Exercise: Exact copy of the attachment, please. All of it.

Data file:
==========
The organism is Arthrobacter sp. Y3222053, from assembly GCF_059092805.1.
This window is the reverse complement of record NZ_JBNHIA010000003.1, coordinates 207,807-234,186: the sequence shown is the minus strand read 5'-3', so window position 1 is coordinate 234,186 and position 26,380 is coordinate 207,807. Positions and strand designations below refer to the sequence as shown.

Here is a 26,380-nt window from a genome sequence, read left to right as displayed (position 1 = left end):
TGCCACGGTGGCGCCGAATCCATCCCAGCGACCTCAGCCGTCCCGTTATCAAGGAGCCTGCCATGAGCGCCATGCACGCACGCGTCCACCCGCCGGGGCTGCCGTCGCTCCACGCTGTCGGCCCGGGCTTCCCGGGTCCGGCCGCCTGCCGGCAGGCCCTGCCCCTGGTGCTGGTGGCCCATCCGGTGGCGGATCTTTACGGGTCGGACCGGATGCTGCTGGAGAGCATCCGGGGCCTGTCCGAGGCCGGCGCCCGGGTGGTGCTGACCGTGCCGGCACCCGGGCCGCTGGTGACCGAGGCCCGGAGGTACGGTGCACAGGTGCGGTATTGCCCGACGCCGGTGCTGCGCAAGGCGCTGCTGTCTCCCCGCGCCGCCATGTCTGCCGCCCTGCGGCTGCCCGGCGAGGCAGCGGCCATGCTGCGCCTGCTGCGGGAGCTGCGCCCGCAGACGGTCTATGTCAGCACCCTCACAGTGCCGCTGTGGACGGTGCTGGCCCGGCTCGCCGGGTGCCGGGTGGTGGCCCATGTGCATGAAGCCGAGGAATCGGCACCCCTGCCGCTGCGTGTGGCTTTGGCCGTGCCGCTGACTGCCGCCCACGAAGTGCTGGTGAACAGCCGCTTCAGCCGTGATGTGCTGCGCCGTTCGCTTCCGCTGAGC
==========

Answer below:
The organism is Arthrobacter sp. Y3222053, from assembly GCF_059092805.1.
This window is the reverse complement of record NZ_JBNHIA010000003.1, coordinates 207,807-234,186: the sequence shown is the minus strand read 5'-3', so window position 1 is coordinate 234,186 and position 26,380 is coordinate 207,807. Positions and strand designations below refer to the sequence as shown.

Here is a 26,380-nt window from a genome sequence, read left to right as displayed (position 1 = left end):
TGCCACGGTGGCGCCGAATCCATCCCAGCGACCTCAGCCGTCCCGTTATCAAGGAGCCTGCCATGAGCGCCATGCACGCACGCGTCCACCCGCCGGGGCTGCCGTCGCTCCACGCTGTCGGCCCGGGCTTCCCGGGTCCGGCCGCCTGCCGGCAGGCCCTGCCCCTGGTGCTGGTGGCCCATCCGGTGGCGGATCTTTACGGGTCGGACCGGATGCTGCTGGAGAGCATCCGGGGCCTGTCCGAGGCCGGCGCCCGGGTGGTGCTGACCGTGCCGGCACCCGGGCCGCTGGTGACCGAGGCCCGGAGGTACGGTGCACAGGTGCGGTATTGCCCGACGCCGGTGCTGCGCAAGGCGCTGCTGTCTCCCCGCGCCGCCATGTCTGCCGCCCTGCGGCTGCCCGGCGAGGCAGCGGCCATGCTGCGCCTGCTGCGGGAGCTGCGCCCGCAGACGGTCTATGTCAGCACCCTCACAGTGCCGCTGTGGACGGTGCTGGCCCGGCTCGCCGGGTGCCGGGTGGTGGCCCATGTGCATGAAGCCGAGGAATCGGCACCCCTGCCGCTGCGTGTGGCTTTGGCCGTGCCGCTGACTGCCGCCCACGAAGTGCTGGTGAACAGCCGCTTCAGCCGTGATGTGCTGCGCCGTTCGCTTCCGCTGAGC